Kim’s ambitious wish list of modern weapons includes solid-propellant intercontinental ballistic missiles (ICBMs), hypersonic missiles, multiple reentry vehicles, tactical nuclear weapons, unmanned aerial systems, military reconnaissance satellites, and nuclear-power submarines capable of firing ballistic missiles. By naming specific weapons with fancy names, Kim seems to be reassuring his people that their country stands strong against the United States and that North Koreans can focus squarely on a self-reliant economic recovery without worry, because their country’s qualitative advancements in military capabilities is keeping their country safe. As in the past, North Korea is attempting to show strength when it feels weak.

A notable threat to South Korea was Kim’s emphasis in his January report on pursuing “ultra-modern” tactical nuclear weapons, which can be used in battle and target South Korea. As such, it is high time Washington and Seoul adapt and strengthen their deterrence posture to deal with the smaller missiles that Trump condoned. The English translation of Kim’s report omitted a sizable portion on inter-Korean relations. He warned Seoul against purchasing high-tech weapons for South Korea’s defense that could interfere with the development and use of North Korea’s nuclear weapons capability. Pyongyang has been trying to bully and coerce Seoul ever since the Hanoi summit between Trump and Kim ended without an agreement, apparently because the North Koreans were upset that Moon misled Kim to believe Trump would accept his offer to trade the old Yongbyon nuclear complex for UN sanctions relief.

In his report, Kim threatened the United States by saying that he will zealously modernize his nuclear weapons if Washington does not eliminate its “hostile policy” against the North, meaning, among other things, that sanctions must be dropped.  His proclaimed nuclear weapons goals and growing arsenal suggest Pyongyang believes it has more negotiating leverage now than ever. Achieving Kim’s military plans will require eventually returning to weapons tests to perfect his technology and operationality.

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Implications for diplomacy and security. It would be a mistake for North Korea to test a weapon before the Biden administration formulates its team and policy on Korea and before direct talks between the two countries are given a chance. Even so, Pyongyang may see US-South Korean annual military exercises in March as an opportunity to test. For that reason, the Moon government will want to scale the drills down further to prevent aggravating Pyongyang. But the defensive military exercises to prepare for a potential North Korean attack will not be the cause, if North Korea decides to test weapons; they are merely handy excuses Pyongyang uses to justify the weapons tests it needs to refine its technology.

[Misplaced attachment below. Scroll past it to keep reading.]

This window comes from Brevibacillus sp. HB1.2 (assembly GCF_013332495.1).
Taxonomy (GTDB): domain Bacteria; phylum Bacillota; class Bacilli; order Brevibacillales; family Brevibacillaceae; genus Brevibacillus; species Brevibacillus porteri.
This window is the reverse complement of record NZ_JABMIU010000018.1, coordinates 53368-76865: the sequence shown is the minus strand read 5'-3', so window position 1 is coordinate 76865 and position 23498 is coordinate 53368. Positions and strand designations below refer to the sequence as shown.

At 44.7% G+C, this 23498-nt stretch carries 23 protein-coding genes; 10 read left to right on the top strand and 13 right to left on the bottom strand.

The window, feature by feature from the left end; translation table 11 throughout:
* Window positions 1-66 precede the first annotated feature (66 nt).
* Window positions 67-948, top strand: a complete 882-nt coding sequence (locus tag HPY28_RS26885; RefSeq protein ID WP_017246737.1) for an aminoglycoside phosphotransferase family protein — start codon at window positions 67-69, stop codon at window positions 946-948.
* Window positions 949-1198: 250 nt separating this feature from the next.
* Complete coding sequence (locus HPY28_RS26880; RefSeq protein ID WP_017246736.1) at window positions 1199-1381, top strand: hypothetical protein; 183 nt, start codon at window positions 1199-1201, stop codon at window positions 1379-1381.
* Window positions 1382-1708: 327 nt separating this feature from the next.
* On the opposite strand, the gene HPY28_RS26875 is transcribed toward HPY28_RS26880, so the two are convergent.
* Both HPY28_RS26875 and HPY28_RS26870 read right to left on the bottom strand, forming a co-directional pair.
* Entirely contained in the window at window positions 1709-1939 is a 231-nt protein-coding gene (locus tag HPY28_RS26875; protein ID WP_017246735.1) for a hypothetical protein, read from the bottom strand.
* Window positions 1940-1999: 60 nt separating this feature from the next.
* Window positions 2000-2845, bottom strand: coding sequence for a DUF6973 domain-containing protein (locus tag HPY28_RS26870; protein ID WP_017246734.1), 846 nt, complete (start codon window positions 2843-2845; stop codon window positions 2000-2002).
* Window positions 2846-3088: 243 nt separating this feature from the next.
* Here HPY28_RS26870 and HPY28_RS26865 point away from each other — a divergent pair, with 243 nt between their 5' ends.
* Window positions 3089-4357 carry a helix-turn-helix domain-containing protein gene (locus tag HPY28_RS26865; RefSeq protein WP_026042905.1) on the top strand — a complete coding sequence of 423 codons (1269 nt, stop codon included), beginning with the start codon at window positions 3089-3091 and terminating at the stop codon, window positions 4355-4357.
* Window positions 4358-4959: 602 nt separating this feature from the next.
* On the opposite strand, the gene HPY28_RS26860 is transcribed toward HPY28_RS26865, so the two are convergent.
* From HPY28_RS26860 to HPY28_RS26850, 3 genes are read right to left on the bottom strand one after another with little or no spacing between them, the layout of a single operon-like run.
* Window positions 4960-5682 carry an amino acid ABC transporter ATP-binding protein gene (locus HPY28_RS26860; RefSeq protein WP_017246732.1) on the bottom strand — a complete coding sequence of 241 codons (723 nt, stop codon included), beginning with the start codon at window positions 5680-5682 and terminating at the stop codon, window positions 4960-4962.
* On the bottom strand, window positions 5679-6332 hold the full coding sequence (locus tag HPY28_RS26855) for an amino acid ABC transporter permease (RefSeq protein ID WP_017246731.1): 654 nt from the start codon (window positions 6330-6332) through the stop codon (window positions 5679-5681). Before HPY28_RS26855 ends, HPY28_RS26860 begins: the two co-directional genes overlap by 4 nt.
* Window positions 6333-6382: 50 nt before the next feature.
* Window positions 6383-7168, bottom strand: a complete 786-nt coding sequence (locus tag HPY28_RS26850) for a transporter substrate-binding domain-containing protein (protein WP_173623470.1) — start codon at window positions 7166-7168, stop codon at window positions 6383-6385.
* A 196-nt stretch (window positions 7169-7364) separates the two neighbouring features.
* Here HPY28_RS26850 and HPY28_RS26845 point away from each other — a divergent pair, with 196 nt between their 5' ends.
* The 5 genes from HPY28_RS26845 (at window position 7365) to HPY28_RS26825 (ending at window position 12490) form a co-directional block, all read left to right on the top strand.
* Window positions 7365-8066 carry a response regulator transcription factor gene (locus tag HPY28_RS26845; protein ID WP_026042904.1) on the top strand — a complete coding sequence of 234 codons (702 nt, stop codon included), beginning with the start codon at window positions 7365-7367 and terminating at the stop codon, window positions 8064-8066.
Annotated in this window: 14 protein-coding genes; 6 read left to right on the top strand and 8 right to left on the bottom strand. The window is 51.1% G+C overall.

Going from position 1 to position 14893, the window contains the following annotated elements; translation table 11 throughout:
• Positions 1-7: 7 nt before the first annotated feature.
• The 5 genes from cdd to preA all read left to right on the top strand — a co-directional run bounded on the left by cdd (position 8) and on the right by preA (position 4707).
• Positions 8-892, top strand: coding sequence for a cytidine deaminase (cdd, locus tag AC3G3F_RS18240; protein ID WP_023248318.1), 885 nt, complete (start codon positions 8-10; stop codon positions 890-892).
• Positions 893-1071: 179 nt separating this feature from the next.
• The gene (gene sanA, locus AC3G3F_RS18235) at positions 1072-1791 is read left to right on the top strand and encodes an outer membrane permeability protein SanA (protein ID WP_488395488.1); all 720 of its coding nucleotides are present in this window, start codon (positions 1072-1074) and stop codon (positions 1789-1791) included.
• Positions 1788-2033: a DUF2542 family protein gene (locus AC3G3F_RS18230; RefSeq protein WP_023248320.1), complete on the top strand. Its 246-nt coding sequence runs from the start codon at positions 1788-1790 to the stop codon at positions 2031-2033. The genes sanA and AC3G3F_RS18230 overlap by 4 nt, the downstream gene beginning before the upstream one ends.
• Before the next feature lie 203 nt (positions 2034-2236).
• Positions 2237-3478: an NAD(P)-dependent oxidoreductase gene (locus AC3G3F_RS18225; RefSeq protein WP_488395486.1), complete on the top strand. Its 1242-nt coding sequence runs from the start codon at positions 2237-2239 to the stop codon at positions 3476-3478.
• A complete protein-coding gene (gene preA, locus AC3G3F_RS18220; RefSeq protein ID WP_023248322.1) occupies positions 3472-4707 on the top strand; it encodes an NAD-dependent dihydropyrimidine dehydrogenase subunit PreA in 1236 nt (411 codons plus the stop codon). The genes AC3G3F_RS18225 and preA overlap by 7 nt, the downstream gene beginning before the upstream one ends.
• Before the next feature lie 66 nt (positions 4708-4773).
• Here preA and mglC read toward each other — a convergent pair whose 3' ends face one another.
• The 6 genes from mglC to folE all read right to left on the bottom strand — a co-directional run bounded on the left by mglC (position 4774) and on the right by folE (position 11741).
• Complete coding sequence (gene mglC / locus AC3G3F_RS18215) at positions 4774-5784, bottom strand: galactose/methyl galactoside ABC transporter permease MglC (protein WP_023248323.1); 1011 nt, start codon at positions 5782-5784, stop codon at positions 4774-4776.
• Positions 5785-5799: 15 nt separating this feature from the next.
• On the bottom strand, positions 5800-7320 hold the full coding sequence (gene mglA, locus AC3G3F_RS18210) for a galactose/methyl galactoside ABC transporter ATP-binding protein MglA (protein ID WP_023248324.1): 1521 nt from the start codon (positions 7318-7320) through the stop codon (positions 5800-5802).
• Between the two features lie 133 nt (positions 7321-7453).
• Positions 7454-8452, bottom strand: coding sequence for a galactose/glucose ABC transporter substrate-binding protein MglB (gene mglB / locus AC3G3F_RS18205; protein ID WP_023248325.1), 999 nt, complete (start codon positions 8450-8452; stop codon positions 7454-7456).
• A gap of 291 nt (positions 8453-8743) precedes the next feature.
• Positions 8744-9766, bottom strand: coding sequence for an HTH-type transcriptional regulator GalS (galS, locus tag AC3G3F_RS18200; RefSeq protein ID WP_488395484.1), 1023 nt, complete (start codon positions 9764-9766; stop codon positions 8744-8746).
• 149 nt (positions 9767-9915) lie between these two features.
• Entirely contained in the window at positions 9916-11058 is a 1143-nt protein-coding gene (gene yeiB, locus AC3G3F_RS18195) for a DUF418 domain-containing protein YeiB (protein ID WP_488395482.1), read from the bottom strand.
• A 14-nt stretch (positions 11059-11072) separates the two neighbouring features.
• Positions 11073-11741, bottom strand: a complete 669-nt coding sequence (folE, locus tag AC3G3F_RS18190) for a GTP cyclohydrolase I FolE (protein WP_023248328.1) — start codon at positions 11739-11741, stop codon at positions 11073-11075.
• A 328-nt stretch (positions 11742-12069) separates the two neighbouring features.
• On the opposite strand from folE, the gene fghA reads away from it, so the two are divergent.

While Kim has left the door open to dialogue, he has kept the price tag high for holding a face-to-face conversation. His preconditions for negotiations—as repeated in his January report and consistent with positions taken during the Trump presidency—are that Washington must end US-South Korean military drills, remove sanctions, and end human rights criticisms and name calling. These and any preconditions for dialogue should and likely will be non-starters for Washington.

Since the presidential campaign, both President Joe Biden and Secretary of State Anthony Blinken have consistently signaled that, unlike Trump, they will not give away freebies; Pyongyang will have to work hard for receiving American concessions. While South Korea’s left-of-center government will vehemently disagree, a tough stance by Washington has better chances of resonating with North Korea. The past has shown that Pyongyang tends to be emboldened if counterparts acquiesce to the regime’s demands without requiring real concessions.

A policy of only sticks or only carrots is unlikely to work; both diplomacy and pressure will need to be employed if any meaningful denuclearization measures are to be achieved. Kim will want to enter into future negotiations from a position of strength—be it rhetorical bluff or weapons tests—so the more time North Korea is granted to advance its nuclear arsenal, the harder it will be to end it. And as its nuclear arsenal grows, Pyongyang will be better equipped with more options to develop and use newer weapons,  more chips to bargain away in tiny increments that aid its salami-slicing negotiating tactics, and more room to demand Cold War-style arms control-style negotiations that simply cap its weapons production, rather than eliminate its nuclear weapons program.

The Biden administration would benefit from using a combination of approaches that have both worked for and were not employed in the past during both Democratic and Republican administrations. Trying to change North Korea’s nuclear trajectory is tough enough as it is, but dealing with American politics—including political actors who might demand unconditional denuclearization or try to otherwise spoil diplomacy—could become the Biden administration’s biggest challenge. But if any progress on denuclearization and peace are to be given a chance, then at the least, direct negotiations need to resume without preconditions. And any incremental or big deals along the way need to be given the opportunity to yield results.

Washington certainly faces an overflowing plate of urgent domestic and international priorities. But without a bold strategy and consistent presidential attention, it will only be a matter of time until the world will wake up to a North Korean regime armed with nuclear weapons that can precisely target any American city and cause mass destruction.